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April 1 2020

'An obligation just like safety': Employers urged to keep workers' mental health at forefront

This article was originally published in the Calgary Herald on April 1, 2020

Large and small businesses are being urged to put formal plans in place to care for their employees’ mental health as it becomes apparent the COVID-19 crisis is likely to last months, not weeks.

The Calgary Chamber of Commerce is encouraging employers and managers of all its member businesses to reach out to their team members individually and ensure they are holding up during this time of intense stress.

“It’s an obligation, just like safety. One hundred per cent, you need to be doing it,” Sandip Lalli said. “If you have 600 staff, then find 10 that you haven’t talked to yet. If you have three, have a virtual lunch with all of them. This should be on the top of your list.”

The Chamber, which was forced to lay off 30 per cent of its staff earlier this week due to the economic fallout of COVID-19, has launched what it calls its #Here4YYC webinar series to help Calgary businesses navigate topics such as mental health, resiliency and employee morale.

Lalli said it’s important for employers to be as honest and transparent as possible, whether it is about what a company is doing to reduce or avoid layoffs or how long it believes these exceptional circumstances will last.

“We have told our team, ‘we are in this state until about August,’ ” she said. “And I think providing that line of sight has actually been helpful.”

It’s also important to throw some of the old rules out the window, said Usman Tahir Jutt, owner of Chirp Foods Inc., one of Canada’s largest franchise McDonald’s businesses with more than a dozen restaurants in Calgary and southern Alberta. Chirp Foods has had to temporarily lay off approximately 200 workers as a result of COVID-19.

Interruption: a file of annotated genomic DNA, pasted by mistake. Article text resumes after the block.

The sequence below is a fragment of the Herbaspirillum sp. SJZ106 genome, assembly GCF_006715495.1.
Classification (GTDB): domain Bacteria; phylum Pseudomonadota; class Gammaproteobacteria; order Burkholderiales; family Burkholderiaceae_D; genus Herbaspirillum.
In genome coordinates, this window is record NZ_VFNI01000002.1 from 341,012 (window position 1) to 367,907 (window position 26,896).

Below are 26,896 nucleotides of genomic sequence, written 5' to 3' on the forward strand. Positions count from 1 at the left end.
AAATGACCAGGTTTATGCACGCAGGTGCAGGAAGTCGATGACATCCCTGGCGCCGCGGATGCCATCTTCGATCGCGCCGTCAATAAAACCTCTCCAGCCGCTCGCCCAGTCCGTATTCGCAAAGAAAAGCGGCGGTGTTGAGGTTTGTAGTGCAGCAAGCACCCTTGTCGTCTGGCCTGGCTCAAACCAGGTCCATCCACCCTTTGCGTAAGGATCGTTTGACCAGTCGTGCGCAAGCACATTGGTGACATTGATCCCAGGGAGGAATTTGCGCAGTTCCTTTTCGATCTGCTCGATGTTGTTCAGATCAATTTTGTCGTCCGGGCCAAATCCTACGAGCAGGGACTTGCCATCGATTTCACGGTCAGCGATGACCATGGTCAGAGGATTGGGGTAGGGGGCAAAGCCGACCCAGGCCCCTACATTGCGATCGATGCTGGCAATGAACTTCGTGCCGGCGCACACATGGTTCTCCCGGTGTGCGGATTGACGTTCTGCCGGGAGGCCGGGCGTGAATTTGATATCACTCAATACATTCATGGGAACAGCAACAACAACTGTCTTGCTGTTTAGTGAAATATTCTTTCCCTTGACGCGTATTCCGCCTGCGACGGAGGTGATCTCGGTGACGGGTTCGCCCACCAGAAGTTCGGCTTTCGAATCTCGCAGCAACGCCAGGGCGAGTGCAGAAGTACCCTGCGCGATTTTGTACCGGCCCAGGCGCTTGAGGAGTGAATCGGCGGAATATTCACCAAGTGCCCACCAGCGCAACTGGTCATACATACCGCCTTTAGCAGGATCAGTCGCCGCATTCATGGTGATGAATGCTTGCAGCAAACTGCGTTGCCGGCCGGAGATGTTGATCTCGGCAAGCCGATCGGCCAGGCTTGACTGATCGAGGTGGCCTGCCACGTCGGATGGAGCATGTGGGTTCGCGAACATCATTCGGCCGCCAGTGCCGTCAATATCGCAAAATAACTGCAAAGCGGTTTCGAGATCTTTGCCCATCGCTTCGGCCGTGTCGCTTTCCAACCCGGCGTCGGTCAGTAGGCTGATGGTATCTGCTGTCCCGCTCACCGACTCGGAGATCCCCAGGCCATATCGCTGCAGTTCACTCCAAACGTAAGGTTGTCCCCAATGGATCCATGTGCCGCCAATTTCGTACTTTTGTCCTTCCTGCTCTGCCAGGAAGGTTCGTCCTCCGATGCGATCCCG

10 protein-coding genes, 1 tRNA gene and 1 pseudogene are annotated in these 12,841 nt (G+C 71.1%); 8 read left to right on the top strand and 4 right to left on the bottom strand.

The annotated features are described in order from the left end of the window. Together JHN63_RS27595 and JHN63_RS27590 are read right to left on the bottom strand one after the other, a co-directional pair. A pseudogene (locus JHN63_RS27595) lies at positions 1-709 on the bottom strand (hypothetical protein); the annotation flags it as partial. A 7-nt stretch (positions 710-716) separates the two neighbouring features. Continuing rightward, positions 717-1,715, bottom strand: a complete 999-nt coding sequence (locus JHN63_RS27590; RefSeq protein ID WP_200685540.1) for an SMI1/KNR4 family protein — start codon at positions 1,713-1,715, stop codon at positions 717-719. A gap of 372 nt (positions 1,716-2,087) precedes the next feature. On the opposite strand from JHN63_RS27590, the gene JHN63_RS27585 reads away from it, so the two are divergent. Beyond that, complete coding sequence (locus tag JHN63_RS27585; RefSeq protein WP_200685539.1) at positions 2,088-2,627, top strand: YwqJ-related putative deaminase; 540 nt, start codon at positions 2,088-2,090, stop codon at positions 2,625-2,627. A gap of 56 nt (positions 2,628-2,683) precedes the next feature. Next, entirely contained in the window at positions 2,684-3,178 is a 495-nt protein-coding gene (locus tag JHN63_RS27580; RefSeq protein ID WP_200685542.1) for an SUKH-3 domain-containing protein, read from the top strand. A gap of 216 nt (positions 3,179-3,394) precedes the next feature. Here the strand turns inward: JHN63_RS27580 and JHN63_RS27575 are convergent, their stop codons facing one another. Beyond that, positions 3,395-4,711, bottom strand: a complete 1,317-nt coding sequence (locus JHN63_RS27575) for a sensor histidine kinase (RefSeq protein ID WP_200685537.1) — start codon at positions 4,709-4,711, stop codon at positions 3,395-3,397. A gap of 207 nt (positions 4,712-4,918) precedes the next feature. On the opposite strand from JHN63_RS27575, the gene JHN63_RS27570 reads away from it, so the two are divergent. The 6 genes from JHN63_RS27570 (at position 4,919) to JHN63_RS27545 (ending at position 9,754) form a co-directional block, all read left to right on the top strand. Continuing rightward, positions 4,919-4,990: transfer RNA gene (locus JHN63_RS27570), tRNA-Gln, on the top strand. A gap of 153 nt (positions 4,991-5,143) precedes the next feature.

“HR will dictate certain ways to terminate somebody, but I’ve thrown that rule book out,” Jutt said. “Because at the end of the day, I’m a person, they’re a person. I didn’t plan to lay them off and they definitely didn’t plan to be laid off.”

Jutt said in normal circumstances, an employee is given a layoff notice and left to go on their way. But during COVID-19, Chirp Foods has been reaching out to its laid-off employees every two to three days, to make sure they are doing OK and that they know how to access EI and other supports.

“I want them to remember not that we laid them off, but that we did everything we possibly could to care,” Jutt said. “Because at the end of the day, I need to be able to look at myself in the mirror. And also because when this (pandemic) finally gets resolved, I’m going to need these people.”

Jutt added he is also trying to be more available than ever to his remaining staffers, taking time to ask them if they feel safe coming to work and even allowing them to take free food home to their families.

“(COVID-19) has highlighted to me that as entrepreneurs, we weren’t mentally prepared for something like this. We’re not used to talking about mental health,” he said. “I hope that when this is over, the tone of conversations about mental health in the workplace has changed.”

Employers and managers who are not working to create a sense of connection with their team members — whether through regular video-call check-ins, virtual lunches or Zoom happy hours — are putting the morale of the team as well as individuals’ health at risk, said Jenn Lofgren, founder of Calgary-based leadership and executive coaching company Incito.

“You need to be doing this stuff. It’s not just a physical health risk we’re in right now, there is a mental-health risk for people right now,” Lofgren said, adding it’s OK for managers to call their employees and ask them how they’re doing with child care or other personal challenges related to COVID-19.

She said it’s also vital for employers and managers to take care of themselves — ideally by finding someone they can talk to about the difficult decisions and immense strain they are facing.

“They bear the emotional burden of the tough decisions and they’re acutely aware of how these decisions impact individuals,” Lofgren said. “Mental health in the workplace starts with how the leaders are caring for their own mental health.”